The holiday season is an eventful time of year that brings families together to see festive lights, visit Santa, and create delicious treats. From grocery stores selling holiday decorations to Hallmark movies playing on a loop, Christmas reminders are everywhere. Yet, this can be an expensive and stressful time for families, especially for parents, which can ruin the magical cheer.
Caroline Snyder, the founder and lead coach of Verdi Advising, says it’s important to remember that this is a tough time of year for a lot of people. “We don’t know exactly what’s happening, especially when it comes to finances with friends and families. Very few Americans are open about our financial situation, even with our closest loved ones,” Snyder adds.
Two financial experts, Theresa McKinney, an accountant for eight years and now a full-time blogger, and Snyder share some helpful tips to avoid crushing your budget this season.
1. The Pressure of Gift Giving or Quantity vs. Quality
Many families try to give every child the same amount of presents to open, but these financial experts say that’s not necessarily the best way to give gifts.
“I would avoid getting caught up in the quantity of gifts and just make sure that what you’re spending is going to be the best value,” McKinney says. “You’re going to spend money, but spend it places your kids want.”
Deciding on what gifts to buy can be stressful, but always remember this time of year should be fun and exciting. Always remember that the holiday season brings people together, and gifts, in the end, are just gifts.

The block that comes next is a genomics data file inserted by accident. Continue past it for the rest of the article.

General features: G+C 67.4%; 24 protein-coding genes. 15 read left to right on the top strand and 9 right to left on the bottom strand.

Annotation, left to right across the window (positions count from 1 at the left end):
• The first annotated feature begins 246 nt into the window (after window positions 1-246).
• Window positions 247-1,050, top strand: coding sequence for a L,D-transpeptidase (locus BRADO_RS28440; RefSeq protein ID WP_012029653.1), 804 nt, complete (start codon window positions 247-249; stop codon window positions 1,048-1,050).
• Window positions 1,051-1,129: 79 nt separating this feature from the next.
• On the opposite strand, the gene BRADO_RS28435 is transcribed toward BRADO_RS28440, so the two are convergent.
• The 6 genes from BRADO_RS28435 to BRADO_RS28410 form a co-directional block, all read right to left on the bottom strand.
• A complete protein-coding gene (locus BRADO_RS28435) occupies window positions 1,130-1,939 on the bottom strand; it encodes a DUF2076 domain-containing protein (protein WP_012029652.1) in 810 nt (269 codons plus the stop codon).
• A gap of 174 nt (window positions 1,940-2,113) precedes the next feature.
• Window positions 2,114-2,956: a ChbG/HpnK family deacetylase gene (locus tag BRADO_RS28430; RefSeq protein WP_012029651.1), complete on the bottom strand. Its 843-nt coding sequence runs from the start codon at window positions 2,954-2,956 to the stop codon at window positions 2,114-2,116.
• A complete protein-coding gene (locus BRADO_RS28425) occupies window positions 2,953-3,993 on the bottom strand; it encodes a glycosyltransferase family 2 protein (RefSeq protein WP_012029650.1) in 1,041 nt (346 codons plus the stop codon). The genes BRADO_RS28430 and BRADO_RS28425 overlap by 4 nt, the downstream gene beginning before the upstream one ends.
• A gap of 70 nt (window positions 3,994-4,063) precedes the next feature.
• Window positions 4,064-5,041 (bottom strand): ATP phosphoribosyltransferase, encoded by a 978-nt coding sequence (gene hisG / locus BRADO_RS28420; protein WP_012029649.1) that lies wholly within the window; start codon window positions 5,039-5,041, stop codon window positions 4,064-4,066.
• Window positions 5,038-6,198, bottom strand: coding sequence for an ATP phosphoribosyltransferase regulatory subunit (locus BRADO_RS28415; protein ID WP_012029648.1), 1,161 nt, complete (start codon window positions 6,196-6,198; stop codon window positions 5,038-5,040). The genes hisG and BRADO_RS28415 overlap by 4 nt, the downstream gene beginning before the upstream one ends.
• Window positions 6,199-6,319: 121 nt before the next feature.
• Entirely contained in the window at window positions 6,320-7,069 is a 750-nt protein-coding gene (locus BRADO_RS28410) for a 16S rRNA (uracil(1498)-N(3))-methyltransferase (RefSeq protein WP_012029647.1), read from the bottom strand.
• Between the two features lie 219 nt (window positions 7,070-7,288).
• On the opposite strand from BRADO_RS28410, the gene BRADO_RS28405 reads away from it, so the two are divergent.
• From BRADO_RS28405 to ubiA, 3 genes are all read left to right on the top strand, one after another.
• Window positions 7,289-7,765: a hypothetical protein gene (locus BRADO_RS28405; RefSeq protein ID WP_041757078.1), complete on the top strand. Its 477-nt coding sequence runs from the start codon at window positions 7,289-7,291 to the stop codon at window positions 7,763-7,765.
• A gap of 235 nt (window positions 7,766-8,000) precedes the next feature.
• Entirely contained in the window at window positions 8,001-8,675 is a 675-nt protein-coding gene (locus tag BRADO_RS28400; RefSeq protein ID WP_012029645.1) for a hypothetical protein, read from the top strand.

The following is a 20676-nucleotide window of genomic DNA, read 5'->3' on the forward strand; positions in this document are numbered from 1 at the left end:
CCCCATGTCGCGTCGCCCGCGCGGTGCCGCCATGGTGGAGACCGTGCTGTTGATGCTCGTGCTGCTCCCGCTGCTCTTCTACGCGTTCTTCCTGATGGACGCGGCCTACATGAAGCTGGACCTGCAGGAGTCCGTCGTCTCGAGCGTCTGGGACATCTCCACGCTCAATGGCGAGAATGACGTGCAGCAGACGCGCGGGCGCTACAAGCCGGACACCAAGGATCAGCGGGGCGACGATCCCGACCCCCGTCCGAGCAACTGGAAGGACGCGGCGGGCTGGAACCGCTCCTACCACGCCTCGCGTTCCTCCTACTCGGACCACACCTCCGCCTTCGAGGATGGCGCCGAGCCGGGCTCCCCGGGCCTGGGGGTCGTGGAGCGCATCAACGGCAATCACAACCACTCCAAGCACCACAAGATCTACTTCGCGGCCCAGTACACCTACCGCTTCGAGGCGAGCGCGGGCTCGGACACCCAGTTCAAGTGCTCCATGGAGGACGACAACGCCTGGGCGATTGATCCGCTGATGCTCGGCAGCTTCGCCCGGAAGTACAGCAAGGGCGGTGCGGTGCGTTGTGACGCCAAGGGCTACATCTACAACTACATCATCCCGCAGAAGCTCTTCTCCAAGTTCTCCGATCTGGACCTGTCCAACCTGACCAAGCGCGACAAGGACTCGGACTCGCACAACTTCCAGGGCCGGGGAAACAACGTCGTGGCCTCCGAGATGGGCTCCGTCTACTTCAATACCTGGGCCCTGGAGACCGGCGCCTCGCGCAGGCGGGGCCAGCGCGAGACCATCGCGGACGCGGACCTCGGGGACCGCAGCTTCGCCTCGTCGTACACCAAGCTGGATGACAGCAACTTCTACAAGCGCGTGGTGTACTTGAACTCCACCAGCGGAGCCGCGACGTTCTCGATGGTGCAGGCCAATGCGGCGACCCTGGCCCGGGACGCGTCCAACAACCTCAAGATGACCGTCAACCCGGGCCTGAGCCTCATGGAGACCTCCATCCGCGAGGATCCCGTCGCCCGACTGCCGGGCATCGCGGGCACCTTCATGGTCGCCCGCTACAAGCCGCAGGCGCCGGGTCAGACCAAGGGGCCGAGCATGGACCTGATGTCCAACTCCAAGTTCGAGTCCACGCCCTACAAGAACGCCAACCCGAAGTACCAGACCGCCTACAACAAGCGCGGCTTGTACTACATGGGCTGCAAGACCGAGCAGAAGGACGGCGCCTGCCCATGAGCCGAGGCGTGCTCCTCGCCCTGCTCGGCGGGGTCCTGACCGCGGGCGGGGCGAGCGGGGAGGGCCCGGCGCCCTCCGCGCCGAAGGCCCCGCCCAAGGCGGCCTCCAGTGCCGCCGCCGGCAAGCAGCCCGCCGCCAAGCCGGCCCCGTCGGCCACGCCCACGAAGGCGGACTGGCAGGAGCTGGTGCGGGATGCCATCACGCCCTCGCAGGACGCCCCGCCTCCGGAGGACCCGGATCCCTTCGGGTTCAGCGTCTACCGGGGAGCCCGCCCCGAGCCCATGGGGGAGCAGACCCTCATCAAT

“One thing I’ve said many times and I think it’s really helpful to think about is that most people don’t remember what somebody else gave them six months down the line,” Snyder says. “It’s about the experience of opening it and getting to play with a friend or playing with a parent.”
2. Not All Deals Are Steals
Even before the holiday begins, so many stores and advertisements are pushing the public to buy more and more presents and are offering “deals.” McKinney says unless you’re planning a big purchase like a TV or a car, avoid Black Friday deals.
“A lot of people end up shopping just to shop, but I don’t know if those are necessarily the best prices of the year,” McKinney says. “You’ll find good deals on big-ticket items and electronics, but for me, I’ve always found the days after Christmas to be the very best as far as finding steals.”
3. Seek Out Free Activities
From seeing Santa and Christmas lights to magical performances, there is always something to do during the holidays. People can feel the Christmas cheer without having to spend money on activities.
“There are so many free things you can do so try to take advantage of that stuff. It’s not necessary to overspend this time of year even though the commercials and movies might suggest otherwise,” McKinney says. “Focus on family time and building traditions.”
Even for gift giving, not everyone needs a present to open. Snyder suggests some gifts, especially for adults, can be enjoyable and inexpensive activities.
“My sister and I are going to make sure that we do a few activities together and we’re going to really take that time instead of doing a gift exchange,” Snyder says.
4. Plan Ahead for Next Year
For next year, begin planning for the season ahead of time. McKinney sets aside money every month to go toward the Christmas season, which makes it less financially stressful. Another way to plan is by deciding how much you want to spend on a certain person.
“It can be really easy to lose track of what you’re spending,” McKinney says. “We kind of know the ballpark that we’re willing to spend on each person.”
In an ideal world, everyone would have a note on their phone or a list where they would put gift ideas down throughout the year, Synder says. “So you’re ready and you don’t have to do that mental work in October or November.”
Don’t lose the holiday cheer this year because of financial stress. Keep these tips in mind when you’re planning and buying gifts for your friends and family.
“This is a period of time that can be really triggering and really easy to backslide on progress,” Snyder says. “So try very hard to hold yourself to whatever boundaries are right for you financially.”